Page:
Daric Clemens is a senior journalism news major and is a columnist for The Daily News. His views do not necessarily agree with those of the newspaper.
It’s the best time of the year. Basketball season is here. Sure, the NBA is great, and college basketball continuously calls for unbelievable upsets, but in the Hoosier State, high school basketball is more than just another sport.
Throughout history, people have referred to the madness as “Hoosier Hysteria,” describing the excitement and love Indiana has for basketball, and it completely lives up to the hype.
Indiana schools hold nine spots in the top 10 high school gymnasiums in the United States for total seating capacity, according to WikiVisually. A different state doesn’t even reach the top five, as Texas sits at the sixth spot as the lone outsider.
I was fortunate enough to experience the atmosphere of four of the top-five biggest high school gyms in the country in Seymour (8,228), New Castle (7,829), Marion (7,560) and Richmond (7,786), where I attended high school and played basketball.
All through my experience, I witnessed multiple nearly-sold-out crowds in games that weren’t even played during tournament time. These were just your regular season games that most likely didn’t mean much at the end of things, but when there was basketball being played under the bright lights, Indiana residents came out to support.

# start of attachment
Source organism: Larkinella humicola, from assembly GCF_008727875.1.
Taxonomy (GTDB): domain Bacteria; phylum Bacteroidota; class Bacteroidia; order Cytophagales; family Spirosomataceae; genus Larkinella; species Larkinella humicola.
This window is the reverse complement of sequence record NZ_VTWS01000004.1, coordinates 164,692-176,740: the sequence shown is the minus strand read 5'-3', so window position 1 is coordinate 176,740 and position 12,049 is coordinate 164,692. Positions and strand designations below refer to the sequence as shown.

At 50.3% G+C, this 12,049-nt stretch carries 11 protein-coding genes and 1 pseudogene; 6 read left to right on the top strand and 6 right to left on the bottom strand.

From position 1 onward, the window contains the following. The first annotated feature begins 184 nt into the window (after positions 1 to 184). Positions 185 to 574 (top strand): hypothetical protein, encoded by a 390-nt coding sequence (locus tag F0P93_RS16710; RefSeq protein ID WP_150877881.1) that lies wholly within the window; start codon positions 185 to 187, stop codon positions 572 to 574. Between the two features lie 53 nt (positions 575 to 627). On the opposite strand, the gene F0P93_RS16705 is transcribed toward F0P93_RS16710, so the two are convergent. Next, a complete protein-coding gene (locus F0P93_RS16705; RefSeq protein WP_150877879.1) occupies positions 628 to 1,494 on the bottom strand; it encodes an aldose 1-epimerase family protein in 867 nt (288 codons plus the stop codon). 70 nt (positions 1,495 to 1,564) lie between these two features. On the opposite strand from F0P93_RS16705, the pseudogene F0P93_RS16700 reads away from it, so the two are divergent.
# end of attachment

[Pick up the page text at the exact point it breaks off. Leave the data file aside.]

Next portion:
However, when it’s postseason time, everything is different. As the stakes rise, so does the tension in the gymnasiums, and the loud roars are heard throughout the gym after every single play from start to finish. The environments that come with these games in Indiana is something everyone needs to encounter in their life.
I had the chance to be involved with one of these instances. In the 2014-15 boys’ basketball season, my school made it to the Semi-State game. As we walked onto the Seymour court, it looked as if every seat was taken by an eager fan. It was hard to even hear yourself think as chants filled the air, which left myself with a feeling of satisfaction but also a sense of nervousness in my gut. It was an opportunity that I will remember forever.
It gets taken to the next level as you reach the State Championship. Each year, there are four games played in Bankers Life Fieldhouse, home of the Indiana Pacers, for each class State Championship game. In 2018-19, 22,476 people in total attended the high school State Championship’s venue throughout the day, not all at once, to see the final teams go head-to-head, according to IndyStar’s Kyle Neddenriep.
Why is basketball so important in Indiana? Well, because the creator of the sport, James Naismith, let it be known in 1925 that “basketball really had its origin in Indiana, which remains the center of the sport,” as he sat in at a high school championship game that he described as having about 15,000 people packed in, and the momentum continued on through history until present time.
Indiana isn’t prestigious for much besides mainly its farmland and the Indianapolis 500, but when it comes to hoops in Indiana, it just means more.